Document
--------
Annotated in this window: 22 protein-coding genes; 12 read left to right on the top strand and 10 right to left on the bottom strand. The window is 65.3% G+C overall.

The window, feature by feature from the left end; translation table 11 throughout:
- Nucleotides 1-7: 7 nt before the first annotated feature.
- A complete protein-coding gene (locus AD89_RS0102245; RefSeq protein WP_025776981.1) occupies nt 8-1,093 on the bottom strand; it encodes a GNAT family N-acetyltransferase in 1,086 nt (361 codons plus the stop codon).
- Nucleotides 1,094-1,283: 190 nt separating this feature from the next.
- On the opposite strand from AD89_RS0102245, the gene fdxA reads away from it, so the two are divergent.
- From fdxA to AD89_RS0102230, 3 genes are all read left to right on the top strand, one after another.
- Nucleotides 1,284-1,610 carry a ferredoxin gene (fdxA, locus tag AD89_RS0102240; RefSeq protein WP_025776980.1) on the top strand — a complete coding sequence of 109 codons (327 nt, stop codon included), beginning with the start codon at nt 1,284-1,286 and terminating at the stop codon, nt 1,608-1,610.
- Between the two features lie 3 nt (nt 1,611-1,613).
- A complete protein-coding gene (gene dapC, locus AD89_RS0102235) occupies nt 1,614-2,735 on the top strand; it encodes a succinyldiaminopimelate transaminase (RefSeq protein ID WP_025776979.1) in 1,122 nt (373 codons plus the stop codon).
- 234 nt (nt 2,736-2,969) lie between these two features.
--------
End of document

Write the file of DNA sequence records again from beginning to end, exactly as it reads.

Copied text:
Annotated in this window: 22 protein-coding genes; 12 read left to right on the top strand and 10 right to left on the bottom strand. The window is 65.3% G+C overall.

The window, feature by feature from the left end; translation table 11 throughout:
- Nucleotides 1-7: 7 nt before the first annotated feature.
- A complete protein-coding gene (locus AD89_RS0102245; RefSeq protein WP_025776981.1) occupies nt 8-1,093 on the bottom strand; it encodes a GNAT family N-acetyltransferase in 1,086 nt (361 codons plus the stop codon).
- Nucleotides 1,094-1,283: 190 nt separating this feature from the next.
- On the opposite strand from AD89_RS0102245, the gene fdxA reads away from it, so the two are divergent.
- From fdxA to AD89_RS0102230, 3 genes are all read left to right on the top strand, one after another.
- Nucleotides 1,284-1,610 carry a ferredoxin gene (fdxA, locus tag AD89_RS0102240; RefSeq protein WP_025776980.1) on the top strand — a complete coding sequence of 109 codons (327 nt, stop codon included), beginning with the start codon at nt 1,284-1,286 and terminating at the stop codon, nt 1,608-1,610.
- Between the two features lie 3 nt (nt 1,611-1,613).
- A complete protein-coding gene (gene dapC, locus AD89_RS0102235) occupies nt 1,614-2,735 on the top strand; it encodes a succinyldiaminopimelate transaminase (RefSeq protein ID WP_025776979.1) in 1,122 nt (373 codons plus the stop codon).
- 234 nt (nt 2,736-2,969) lie between these two features.